What is risk and who bears it? Typically, risk is assigned to those with the fewest resources. Investments to low-income communities and communities of color are often denied because they are deemed “too risky.” In this webinar, participants challenge those assumptions and discuss strategies that they implement to shift risk to those who can afford to bear it and facilitate the building of wealth in low-income communities and communities of color. Participating in the discussion are:
- Deborah Frieze, based in Boston, is president and founder of the Boston Impact Initiative, a place-based impact investing nonprofit that aims to close the racial wealth gap by changing the rules of how capital flows through communities of color.
- Kate Khatib, based in Baltimore, is co-director of Seed Commons, a national network of locally rooted, non-extractive loan funds that support worker co-op development in over two dozen cities.
- Ojan Mobedshahi, based in Oakland, California, is finance director of East Bay Permanent Real Estate Cooperative, a community-led cooperative that buys and preserves real estate to keep tenants of color in Oakland.
Among the questions explored in this webinar are the following questions:
- How does contemporary capitalism assign investment risk? In what ways is risk shifted from those who are wealthy to those who are poor?
- What is integrated capital and how does it different from traditional capital?
- How does traditional risk assessment impact communities of color and marginalized communities?
- What are some promising approaches to “de-risk” community-based projects?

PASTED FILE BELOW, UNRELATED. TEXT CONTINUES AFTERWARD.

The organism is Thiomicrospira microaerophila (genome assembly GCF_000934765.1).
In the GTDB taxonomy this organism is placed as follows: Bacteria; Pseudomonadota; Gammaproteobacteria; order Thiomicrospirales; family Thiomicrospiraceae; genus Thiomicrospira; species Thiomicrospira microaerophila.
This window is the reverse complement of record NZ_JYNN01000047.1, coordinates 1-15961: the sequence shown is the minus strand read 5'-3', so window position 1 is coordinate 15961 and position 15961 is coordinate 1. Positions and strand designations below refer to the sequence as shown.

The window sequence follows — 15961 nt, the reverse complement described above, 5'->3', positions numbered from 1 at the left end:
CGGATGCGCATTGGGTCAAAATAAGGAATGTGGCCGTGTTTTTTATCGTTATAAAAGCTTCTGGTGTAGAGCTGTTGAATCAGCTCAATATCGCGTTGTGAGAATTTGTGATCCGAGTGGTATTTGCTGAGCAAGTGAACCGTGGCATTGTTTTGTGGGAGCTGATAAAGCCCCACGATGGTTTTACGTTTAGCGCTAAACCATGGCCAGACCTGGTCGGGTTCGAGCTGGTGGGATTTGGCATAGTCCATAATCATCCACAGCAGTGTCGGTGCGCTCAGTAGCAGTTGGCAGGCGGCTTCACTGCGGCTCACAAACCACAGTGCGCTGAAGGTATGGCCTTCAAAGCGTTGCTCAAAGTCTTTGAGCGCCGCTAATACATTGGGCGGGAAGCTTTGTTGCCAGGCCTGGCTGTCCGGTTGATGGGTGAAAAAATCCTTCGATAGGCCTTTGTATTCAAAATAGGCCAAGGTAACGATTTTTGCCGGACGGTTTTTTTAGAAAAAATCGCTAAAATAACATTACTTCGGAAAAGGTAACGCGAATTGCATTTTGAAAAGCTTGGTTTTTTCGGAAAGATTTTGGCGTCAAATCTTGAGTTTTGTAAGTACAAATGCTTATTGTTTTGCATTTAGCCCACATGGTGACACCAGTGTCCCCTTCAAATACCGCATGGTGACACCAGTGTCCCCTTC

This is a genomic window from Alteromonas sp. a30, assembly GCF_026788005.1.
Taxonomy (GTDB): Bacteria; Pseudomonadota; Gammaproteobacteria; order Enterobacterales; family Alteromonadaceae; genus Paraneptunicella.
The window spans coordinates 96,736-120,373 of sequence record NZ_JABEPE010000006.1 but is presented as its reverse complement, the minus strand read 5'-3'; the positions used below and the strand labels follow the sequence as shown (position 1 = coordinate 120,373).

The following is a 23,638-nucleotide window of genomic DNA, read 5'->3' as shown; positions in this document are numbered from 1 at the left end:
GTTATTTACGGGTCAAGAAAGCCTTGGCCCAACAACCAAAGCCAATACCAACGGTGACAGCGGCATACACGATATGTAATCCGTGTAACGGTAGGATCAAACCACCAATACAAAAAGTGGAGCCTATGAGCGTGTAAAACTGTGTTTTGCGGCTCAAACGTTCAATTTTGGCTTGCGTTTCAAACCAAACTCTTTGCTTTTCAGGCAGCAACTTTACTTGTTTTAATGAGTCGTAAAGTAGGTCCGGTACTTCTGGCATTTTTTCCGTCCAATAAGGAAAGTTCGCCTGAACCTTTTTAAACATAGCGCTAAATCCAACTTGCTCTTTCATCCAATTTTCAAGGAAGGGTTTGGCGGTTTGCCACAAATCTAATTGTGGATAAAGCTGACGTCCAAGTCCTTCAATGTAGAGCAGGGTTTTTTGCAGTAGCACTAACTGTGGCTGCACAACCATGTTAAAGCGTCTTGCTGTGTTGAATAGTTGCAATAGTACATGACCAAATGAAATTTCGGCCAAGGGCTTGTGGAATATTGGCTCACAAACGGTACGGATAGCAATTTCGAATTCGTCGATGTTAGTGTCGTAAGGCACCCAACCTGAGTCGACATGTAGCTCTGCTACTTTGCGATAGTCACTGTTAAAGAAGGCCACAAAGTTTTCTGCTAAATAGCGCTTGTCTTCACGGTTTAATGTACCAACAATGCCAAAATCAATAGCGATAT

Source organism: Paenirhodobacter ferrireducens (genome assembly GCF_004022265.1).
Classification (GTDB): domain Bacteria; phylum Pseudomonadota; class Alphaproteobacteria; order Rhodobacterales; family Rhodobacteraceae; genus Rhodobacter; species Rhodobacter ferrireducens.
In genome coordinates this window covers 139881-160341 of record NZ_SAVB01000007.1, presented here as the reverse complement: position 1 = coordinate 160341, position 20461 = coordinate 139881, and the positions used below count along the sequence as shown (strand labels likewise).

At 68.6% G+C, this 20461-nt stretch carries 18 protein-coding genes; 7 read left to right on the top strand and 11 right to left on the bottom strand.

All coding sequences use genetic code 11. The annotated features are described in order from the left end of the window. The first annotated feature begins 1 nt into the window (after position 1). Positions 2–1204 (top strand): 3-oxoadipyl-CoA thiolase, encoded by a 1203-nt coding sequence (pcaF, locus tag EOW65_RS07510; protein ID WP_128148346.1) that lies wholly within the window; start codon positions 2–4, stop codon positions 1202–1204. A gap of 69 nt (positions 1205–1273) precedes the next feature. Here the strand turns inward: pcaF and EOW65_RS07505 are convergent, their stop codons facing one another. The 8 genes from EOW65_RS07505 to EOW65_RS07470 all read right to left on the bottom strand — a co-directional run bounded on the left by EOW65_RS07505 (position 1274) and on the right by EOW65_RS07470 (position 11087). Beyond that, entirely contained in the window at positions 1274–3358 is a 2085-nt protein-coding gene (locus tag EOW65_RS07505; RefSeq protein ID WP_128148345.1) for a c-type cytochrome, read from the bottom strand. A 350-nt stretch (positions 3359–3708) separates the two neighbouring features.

- What does it mean to use non-extractive finance? How does it differ from conventional business lending?
- What role can public policy play in shifting who bears business risk?
- What steps can nonprofits and philanthropy take to help change how risk impedes wealth building in low-income and BIPOC communities?
Oscar Perry Abello, “Worker-Owned Cooperatives are Building Their Own Investment Network,” Next City, January 28, 2021.
Steve Dubb, “Redesigning Capital: Cohort Explores New Ways to Finance BIPOC Businesses,” NPQ, October 6, 2021
Samuel H. Gabru and Courtney J. Brunson, 2021-2022 Massachusetts Black Economy Policy Agenda: Envisioning a New Normal, Boston, MA: Black Economic Council of Massachusetts (BECMA), May 19, 2021.
Marissa Kendall, “Historic Oakland blues club to get new life as housing, art space,” East Bay Times, October 18, 2021.
Sarah Miller, “Community-Driven Bay Area Alliance Leads to More Sustainable Housing,” NPQ, September 6, 2019.
Astra Taylor and Eleni Schirmer, “Why Debtors Must Organize: Shifting Risk to Where It Belongs,” NPQ, February 22, 2022.
This article originally appeared in the Nonprofit Quarterly. See the original article here.